investment. So, a huge pool of available financial capital—the product of
increased income inequality—went in search of profitable opportunities
into which to invest.
But the richest people and the
hundreds of thousands somewhat less rich, could not
invest the money themselves. They needed intermediaries, the financial sector.
Overwhelmed with such an amount of funds, and short of good opportunities to
invest the capital, as well as enticed by large fees attending each
transaction, the financial sector became more and more reckless, basically
throwing money at anyone who would take it. Eventually, as we know, the bubble
But its root cause was not to be
found in hedge funds and bankers who simply behaved with the greed to which
they are accustomed but to large inequalities in income distribution which
generated much larger investable funds than could be profitably employed. The
under-consumptionist explanation of crises, of course, has a long history. When the times are good, such theories
are covered by oblivion and often held in disrepute. But when the economy
implodes, people remember them. Keynes in 1936 brought them back from
semi-obscurity in which they vegetated between the early 20th
century (when they were used to explain European colonial expansion) and the
Great Depression. Begrudgingly, he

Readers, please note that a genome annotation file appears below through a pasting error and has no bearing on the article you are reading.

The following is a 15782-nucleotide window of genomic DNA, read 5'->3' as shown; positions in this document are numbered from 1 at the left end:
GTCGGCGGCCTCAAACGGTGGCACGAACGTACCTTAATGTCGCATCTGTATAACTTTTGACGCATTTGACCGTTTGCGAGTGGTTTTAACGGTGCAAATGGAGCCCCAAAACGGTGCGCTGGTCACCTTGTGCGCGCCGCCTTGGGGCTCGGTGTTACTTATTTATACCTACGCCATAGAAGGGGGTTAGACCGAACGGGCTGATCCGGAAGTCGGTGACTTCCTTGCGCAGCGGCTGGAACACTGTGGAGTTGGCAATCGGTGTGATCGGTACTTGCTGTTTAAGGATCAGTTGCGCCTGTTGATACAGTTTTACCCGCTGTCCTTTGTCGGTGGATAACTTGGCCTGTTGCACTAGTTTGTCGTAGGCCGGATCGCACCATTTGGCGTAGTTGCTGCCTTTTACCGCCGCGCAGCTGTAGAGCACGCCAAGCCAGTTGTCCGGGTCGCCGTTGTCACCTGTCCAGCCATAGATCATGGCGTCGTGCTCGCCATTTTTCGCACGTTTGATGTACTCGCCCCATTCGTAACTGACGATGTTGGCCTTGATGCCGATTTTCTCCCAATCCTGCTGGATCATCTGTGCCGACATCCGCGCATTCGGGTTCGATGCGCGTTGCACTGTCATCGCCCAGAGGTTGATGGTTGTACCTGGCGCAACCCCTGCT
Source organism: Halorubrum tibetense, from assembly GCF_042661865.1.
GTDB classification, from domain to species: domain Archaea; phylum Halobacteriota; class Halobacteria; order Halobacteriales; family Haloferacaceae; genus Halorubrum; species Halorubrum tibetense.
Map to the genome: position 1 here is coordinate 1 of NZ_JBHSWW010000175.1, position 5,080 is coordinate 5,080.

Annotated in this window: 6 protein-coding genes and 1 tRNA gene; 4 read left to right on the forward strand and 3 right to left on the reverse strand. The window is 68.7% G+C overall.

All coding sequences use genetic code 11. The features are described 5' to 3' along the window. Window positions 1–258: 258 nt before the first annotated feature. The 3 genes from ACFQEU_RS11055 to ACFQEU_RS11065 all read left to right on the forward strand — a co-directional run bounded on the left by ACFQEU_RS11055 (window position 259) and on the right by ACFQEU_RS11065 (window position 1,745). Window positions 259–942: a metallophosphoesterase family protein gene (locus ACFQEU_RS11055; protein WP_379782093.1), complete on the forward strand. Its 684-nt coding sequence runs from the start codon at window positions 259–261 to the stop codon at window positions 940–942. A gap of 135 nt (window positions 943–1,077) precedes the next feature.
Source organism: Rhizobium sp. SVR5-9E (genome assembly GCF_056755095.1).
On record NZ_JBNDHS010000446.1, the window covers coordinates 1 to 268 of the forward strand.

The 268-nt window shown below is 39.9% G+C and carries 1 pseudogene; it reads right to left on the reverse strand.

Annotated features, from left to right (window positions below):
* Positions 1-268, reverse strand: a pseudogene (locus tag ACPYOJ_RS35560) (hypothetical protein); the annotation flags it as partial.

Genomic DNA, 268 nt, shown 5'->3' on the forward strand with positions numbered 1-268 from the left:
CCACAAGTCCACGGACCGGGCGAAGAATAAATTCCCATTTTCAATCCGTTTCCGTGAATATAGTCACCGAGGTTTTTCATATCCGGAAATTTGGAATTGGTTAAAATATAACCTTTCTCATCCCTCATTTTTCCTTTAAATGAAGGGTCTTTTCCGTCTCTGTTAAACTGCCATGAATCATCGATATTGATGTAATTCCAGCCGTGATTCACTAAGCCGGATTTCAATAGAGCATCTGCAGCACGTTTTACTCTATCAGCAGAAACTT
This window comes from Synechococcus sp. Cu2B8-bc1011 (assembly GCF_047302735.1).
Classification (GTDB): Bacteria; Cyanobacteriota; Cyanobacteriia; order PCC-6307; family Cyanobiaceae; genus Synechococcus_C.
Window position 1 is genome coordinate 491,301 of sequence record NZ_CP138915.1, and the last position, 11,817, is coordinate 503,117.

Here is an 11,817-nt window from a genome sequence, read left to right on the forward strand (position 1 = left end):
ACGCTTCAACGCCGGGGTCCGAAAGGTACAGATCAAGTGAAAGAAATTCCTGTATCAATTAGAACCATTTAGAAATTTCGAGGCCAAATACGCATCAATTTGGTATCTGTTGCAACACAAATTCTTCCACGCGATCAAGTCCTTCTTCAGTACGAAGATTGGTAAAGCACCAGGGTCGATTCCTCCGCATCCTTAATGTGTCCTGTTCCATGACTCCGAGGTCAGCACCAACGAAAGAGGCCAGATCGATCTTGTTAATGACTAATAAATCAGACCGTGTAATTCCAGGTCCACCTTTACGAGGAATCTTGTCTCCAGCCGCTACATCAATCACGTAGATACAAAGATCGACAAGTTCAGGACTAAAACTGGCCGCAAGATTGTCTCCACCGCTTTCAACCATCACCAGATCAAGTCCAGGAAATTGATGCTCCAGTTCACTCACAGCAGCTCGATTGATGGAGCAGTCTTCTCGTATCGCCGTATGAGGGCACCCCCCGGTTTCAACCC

granted them a measure of respectability. But, in the roaring 1990’s, they were
forgotten. Moreover, as underconsumptionism had an unmistakable Marxist pedigree,
it always seemed suspect to those brought up in the Marshallian tradition, and
later to neoclassical economists.
But today, when we face the need to
explain the crisis, there are, it seems, only two possible culprits: to lay the
entire blame on the human factor and greed (which would be rather odd for the
economists to do since they routinely praise greed as the spiritus movens of all change), or to look for structural causes
of the crisis. It may not be entirely coincidental that Robert Lucas,
a Chicago economist and the recipient of the Nobel prize in economics, was the
man who both declared in 2003 (as we were recently reminded by Paul Krugman) that “the central
problem of depression-prevention has been solved”, and a year later, poured scorn on all these concerned
with rising inequality by writing that “of the tendencies that are harmful to
sound economics, the most seductive, and …the most poisonous, is to focus on
questions of distribution.” If you do not understand why income distribution
may be important, it seems natural not to get it that crises are not a thing of
Robert Lucas (2004), “The Industrial revolution: past and
future”, Federal Reserve Bank of Minneapolis, pp. 5-20. 2003
Annual Report Essay. Available at http://www.minneapolisfed.org/publications_papers/pub_display.cfm?id=3333.
Atkinson, Tony (2003), “Top incomes in the
United Kingdom over the Twentieth Century”, December 2003.
Thomas Piketty and Emmanuel Saez, “Income Inequality in the
United States, 1913-1998”, Quarterly Journal of Economics, February 2003.
Thomas Piketty and Emmanuel Saez (2006), “The evolution of
top incomes : a historical and international
Economic Review, vol.96, no.2, 2006, p. 200-2005.
Sergei Guriev and Andrei Rachinsky (2008), “The evolution of personal wealth in the
former Soviet Union and Cental and Eastern Europe”,
in James B. Davies (ed.), Personal Wealth from a Global Perspective, Oxford, UNU-WIDER
Studies in Development Economics, 2008.